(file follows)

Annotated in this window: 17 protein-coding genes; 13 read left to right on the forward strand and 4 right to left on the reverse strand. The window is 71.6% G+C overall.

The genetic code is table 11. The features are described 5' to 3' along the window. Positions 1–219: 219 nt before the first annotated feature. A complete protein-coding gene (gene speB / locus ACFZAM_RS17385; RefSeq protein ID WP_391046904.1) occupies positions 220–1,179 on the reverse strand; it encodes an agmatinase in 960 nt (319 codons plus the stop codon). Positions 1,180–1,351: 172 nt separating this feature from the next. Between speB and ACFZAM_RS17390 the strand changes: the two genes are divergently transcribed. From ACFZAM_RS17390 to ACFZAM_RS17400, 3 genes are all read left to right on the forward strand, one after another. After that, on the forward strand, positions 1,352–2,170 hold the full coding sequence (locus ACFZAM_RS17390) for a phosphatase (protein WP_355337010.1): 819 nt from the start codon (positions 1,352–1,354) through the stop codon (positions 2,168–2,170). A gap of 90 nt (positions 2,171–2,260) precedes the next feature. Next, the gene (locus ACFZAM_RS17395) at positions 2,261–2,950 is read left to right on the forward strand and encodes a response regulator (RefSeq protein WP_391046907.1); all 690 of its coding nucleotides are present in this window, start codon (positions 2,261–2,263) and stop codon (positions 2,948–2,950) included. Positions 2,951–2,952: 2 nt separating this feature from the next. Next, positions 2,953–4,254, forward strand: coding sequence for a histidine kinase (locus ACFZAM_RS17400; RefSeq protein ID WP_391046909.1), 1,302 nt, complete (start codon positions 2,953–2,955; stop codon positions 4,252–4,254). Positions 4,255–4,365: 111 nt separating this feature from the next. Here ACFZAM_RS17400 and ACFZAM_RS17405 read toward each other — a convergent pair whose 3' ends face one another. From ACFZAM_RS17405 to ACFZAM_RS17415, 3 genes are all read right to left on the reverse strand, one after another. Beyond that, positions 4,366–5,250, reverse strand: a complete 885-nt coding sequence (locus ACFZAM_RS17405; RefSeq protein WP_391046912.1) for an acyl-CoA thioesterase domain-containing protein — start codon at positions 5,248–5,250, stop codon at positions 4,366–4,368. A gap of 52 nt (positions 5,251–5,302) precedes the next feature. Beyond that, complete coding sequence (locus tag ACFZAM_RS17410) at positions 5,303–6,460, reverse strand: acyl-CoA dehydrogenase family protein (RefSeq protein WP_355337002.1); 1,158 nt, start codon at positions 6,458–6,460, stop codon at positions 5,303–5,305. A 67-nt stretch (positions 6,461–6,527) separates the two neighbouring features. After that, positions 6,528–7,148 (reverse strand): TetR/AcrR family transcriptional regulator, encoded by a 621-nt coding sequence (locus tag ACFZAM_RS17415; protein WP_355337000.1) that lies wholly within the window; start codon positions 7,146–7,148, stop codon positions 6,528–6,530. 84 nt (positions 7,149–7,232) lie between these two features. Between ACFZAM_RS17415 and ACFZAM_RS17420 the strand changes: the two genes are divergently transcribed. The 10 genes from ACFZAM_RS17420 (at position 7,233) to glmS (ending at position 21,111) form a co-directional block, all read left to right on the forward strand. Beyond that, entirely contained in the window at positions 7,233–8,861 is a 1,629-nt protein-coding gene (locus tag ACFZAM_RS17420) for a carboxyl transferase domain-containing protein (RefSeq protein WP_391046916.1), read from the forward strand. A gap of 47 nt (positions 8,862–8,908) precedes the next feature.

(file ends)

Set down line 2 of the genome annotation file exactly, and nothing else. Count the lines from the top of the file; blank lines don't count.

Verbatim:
The genetic code is table 11. The features are described 5' to 3' along the window. Positions 1–219: 219 nt before the first annotated feature. A complete protein-coding gene (gene speB / locus ACFZAM_RS17385; RefSeq protein ID WP_391046904.1) occupies positions 220–1,179 on the reverse strand; it encodes an agmatinase in 960 nt (319 codons plus the stop codon). Positions 1,180–1,351: 172 nt separating this feature from the next. Between speB and ACFZAM_RS17390 the strand changes: the two genes are divergently transcribed. From ACFZAM_RS17390 to ACFZAM_RS17400, 3 genes are all read left to right on the forward strand, one after another. After that, on the forward strand, positions 1,352–2,170 hold the full coding sequence (locus ACFZAM_RS17390) for a phosphatase (protein WP_355337010.1): 819 nt from the start codon (positions 1,352–1,354) through the stop codon (positions 2,168–2,170). A gap of 90 nt (positions 2,171–2,260) precedes the next feature. Next, the gene (locus ACFZAM_RS17395) at positions 2,261–2,950 is read left to right on the forward strand and encodes a response regulator (RefSeq protein WP_391046907.1); all 690 of its coding nucleotides are present in this window, start codon (positions 2,261–2,263) and stop codon (positions 2,948–2,950) included. Positions 2,951–2,952: 2 nt separating this feature from the next. Next, positions 2,953–4,254, forward strand: coding sequence for a histidine kinase (locus ACFZAM_RS17400; RefSeq protein ID WP_391046909.1), 1,302 nt, complete (start codon positions 2,953–2,955; stop codon positions 4,252–4,254). Positions 4,255–4,365: 111 nt separating this feature from the next. Here ACFZAM_RS17400 and ACFZAM_RS17405 read toward each other — a convergent pair whose 3' ends face one another. From ACFZAM_RS17405 to ACFZAM_RS17415, 3 genes are all read right to left on the reverse strand, one after another. Beyond that, positions 4,366–5,250, reverse strand: a complete 885-nt coding sequence (locus ACFZAM_RS17405; RefSeq protein WP_391046912.1) for an acyl-CoA thioesterase domain-containing protein — start codon at positions 5,248–5,250, stop codon at positions 4,366–4,368. A gap of 52 nt (positions 5,251–5,302) precedes the next feature. Beyond that, complete coding sequence (locus tag ACFZAM_RS17410) at positions 5,303–6,460, reverse strand: acyl-CoA dehydrogenase family protein (RefSeq protein WP_355337002.1); 1,158 nt, start codon at positions 6,458–6,460, stop codon at positions 5,303–5,305. A 67-nt stretch (positions 6,461–6,527) separates the two neighbouring features. After that, positions 6,528–7,148 (reverse strand): TetR/AcrR family transcriptional regulator, encoded by a 621-nt coding sequence (locus tag ACFZAM_RS17415; protein WP_355337000.1) that lies wholly within the window; start codon positions 7,146–7,148, stop codon positions 6,528–6,530. 84 nt (positions 7,149–7,232) lie between these two features. Between ACFZAM_RS17415 and ACFZAM_RS17420 the strand changes: the two genes are divergently transcribed. The 10 genes from ACFZAM_RS17420 (at position 7,233) to glmS (ending at position 21,111) form a co-directional block, all read left to right on the forward strand. Beyond that, entirely contained in the window at positions 7,233–8,861 is a 1,629-nt protein-coding gene (locus tag ACFZAM_RS17420) for a carboxyl transferase domain-containing protein (RefSeq protein WP_391046916.1), read from the forward strand. A gap of 47 nt (positions 8,862–8,908) precedes the next feature.